Uniden Madison AM/SSB CB Review
Hard to miss because of it’s square design and use of external speakers the Madison will go down in history as one of the best straight CB base stations ever made, often ranking up there with the Cobra 200GTL. It actually is very similar to the Cobra 2000GTL in design and functionality with but with fewer features and a complete different style.
Now there were multiple versions of this radio that were released over the years. There are some small differences and some easy ways to tell which version you’re viewing.
The first generation of Madison’s carried the President Label and used the 858PLL. They had three LED’s under the channel display. This model also had the four pin microphone jack.
The second generation also carried the President Label, used the same inside components but added a channel 9 button and a fourth LED for the channel 9 indicator under the channel display. It also added a PA feature on the squelch knob.
The third generation Madison was the Uniden Madison (shown picture at the top of article) it utilized the MB8719PLL and had the rotary clock. The Uniden Madison’s had a 5 pin microphone jack.
The fourth and last generation Madison was also made by Uniden but used a digital clock in place of the rotary one.
A Uniden Madison is really a beautiful radio but they will take up a lot of your desk space. Madison’s have a square shape and although the face of the radio isn’t very large, the radio case is pretty deep and so they won’t fit on many shelves. The silver knobs and black face have a very classic and smooth finish and they never used the faux wood grain you see on many of the other radios of this period. The round meters are very cool and retro and are recessed into the face.
Features on this radio include –
PA (not on early models)
AM / LSB / USB
Rotary or Digital Clock
Dual External Speaker Ports
LED Channel Display
LED’s for Mode and Channel 9
The Uniden Madison’s with the MB8719PLL are by far the most popular of the series and will be the ones we refer to in our review. These radios (both the rotary clock and digital clock versions) are highly desirable both for their amazing receive and clean SSB modulation, but also for the easily modifiable PLL which can give you upper and lower channels by just adding a couple of switches.
These radios are not high swinging radios, and they don’t need to be. I’ve seen many claims of people who said their radio is swinging 20 watts and even one person who said their radio was doing 40 watts PEP. Don’t worry if your radio isn’t doing those numbers, it wasn’t designed to be a high out radio and pushing a Madison to it’s limits power wise is only going to result in distortion, splatter, and an altogether crappy sounding radio.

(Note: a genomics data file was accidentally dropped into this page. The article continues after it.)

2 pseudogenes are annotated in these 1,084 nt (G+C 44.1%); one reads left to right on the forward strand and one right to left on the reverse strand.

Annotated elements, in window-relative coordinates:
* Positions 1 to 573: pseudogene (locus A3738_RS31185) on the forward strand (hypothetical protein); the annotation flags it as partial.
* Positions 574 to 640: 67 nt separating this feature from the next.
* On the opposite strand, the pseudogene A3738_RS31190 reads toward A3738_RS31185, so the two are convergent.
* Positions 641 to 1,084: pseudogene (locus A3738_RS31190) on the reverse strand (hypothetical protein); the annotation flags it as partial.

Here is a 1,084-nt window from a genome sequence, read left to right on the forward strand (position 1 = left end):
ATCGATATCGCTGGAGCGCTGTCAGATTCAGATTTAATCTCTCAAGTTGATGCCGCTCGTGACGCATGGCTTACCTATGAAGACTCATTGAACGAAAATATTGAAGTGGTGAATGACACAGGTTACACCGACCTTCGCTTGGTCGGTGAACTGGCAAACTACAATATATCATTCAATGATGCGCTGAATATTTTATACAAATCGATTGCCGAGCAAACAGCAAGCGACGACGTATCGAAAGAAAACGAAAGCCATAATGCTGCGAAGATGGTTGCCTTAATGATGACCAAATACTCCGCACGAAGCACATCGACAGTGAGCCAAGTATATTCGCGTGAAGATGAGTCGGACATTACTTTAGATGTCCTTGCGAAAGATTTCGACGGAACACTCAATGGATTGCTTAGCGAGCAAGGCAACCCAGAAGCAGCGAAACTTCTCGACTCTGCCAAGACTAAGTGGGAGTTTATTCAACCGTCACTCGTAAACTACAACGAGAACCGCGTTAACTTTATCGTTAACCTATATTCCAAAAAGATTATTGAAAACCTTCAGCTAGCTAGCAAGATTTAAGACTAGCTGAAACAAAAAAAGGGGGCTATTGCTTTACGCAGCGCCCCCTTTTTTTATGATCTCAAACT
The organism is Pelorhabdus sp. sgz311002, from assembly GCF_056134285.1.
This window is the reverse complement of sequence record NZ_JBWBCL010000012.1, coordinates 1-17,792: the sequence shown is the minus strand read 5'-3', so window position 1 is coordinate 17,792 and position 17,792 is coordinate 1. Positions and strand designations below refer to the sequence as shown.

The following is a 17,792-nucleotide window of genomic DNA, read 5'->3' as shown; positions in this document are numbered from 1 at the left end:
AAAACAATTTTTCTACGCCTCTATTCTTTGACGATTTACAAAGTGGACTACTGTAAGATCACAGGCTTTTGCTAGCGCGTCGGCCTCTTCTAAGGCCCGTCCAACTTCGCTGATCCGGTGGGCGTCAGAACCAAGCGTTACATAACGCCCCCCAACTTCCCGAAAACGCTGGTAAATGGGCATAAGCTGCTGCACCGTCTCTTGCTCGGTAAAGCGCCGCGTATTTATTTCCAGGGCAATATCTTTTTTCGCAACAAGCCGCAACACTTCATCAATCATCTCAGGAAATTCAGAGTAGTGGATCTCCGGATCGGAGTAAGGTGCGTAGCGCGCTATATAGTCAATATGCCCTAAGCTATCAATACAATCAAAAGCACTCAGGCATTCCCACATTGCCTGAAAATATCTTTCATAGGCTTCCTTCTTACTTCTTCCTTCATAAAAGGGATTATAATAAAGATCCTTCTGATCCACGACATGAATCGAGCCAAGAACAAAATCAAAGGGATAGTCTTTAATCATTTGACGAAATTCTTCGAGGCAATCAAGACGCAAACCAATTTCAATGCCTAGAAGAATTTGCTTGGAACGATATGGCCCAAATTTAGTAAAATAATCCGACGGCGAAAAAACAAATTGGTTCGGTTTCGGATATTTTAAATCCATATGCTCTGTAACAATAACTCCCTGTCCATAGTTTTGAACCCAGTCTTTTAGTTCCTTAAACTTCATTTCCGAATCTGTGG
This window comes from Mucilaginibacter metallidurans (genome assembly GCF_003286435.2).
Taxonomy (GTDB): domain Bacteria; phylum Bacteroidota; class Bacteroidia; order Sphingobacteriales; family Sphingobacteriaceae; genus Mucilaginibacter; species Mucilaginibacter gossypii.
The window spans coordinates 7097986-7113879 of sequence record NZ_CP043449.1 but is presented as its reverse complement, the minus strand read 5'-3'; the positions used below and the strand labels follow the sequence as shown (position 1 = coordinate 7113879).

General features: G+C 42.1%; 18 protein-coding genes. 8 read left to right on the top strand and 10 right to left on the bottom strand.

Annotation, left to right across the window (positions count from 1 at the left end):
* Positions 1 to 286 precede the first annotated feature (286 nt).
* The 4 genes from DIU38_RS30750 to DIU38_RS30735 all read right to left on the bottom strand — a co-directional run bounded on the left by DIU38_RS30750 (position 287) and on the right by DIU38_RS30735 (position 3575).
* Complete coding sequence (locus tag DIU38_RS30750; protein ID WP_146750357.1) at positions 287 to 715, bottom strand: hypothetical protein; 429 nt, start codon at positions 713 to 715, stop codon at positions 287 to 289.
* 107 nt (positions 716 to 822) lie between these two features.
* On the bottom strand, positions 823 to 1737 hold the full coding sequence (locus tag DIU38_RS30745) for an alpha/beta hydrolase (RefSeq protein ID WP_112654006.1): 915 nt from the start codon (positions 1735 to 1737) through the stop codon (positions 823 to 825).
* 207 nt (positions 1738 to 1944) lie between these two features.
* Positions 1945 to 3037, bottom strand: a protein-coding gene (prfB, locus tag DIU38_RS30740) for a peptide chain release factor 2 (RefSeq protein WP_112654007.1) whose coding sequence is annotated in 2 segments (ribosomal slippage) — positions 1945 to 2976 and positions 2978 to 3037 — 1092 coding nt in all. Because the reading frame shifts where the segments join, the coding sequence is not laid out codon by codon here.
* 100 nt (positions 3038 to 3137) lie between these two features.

The Uniden Madison on average on AM will deadkey 3-4 watts and with a good desk mike should swing anywhere from 10-14 watts. On the Madison I owned I lowered the deadkey to 1 watt on AM and saw 10 watts PEP.
On SSB this radio will swing 12-15 watts. With a good tune you can see 15-18 watts.
People always are trying to squeeze every last watt out of radio and it’s just not worth it. Once you can accept that a radio wasn’t designed to do 40 watts then you’ll enjoy it much more and won’t spend time over-tuning a radio to the point of ruining it.
The audio on the Madison is excellent on both AM and SSB. Ditch the stock mike though, to get the Madison modulation working and to get the best sound out of the radio add a Turner +3 or Amplifier D104 desk mike. People on the air again and again told me how loud and clean my Madison sounded. The best results I found were with a Turner +3 which brought out some of the deep tones and matched up really well with this radio.
Inside the radio you can adjust the SSB ALC (VR11) and you can adjust the AM deadkey (VR10) quite easily. This radio does not have a modulation potentiometer and so it’s quite common to see people clipping the modulation limiters in the Madison radios.
Now I don’t normally advocate removal of limiters as I’m sure you’ve read in other articles, but on the Madison the removal of TR24 (Modulation Limiter) can result in increased audio and swing without a whole lot of distortion.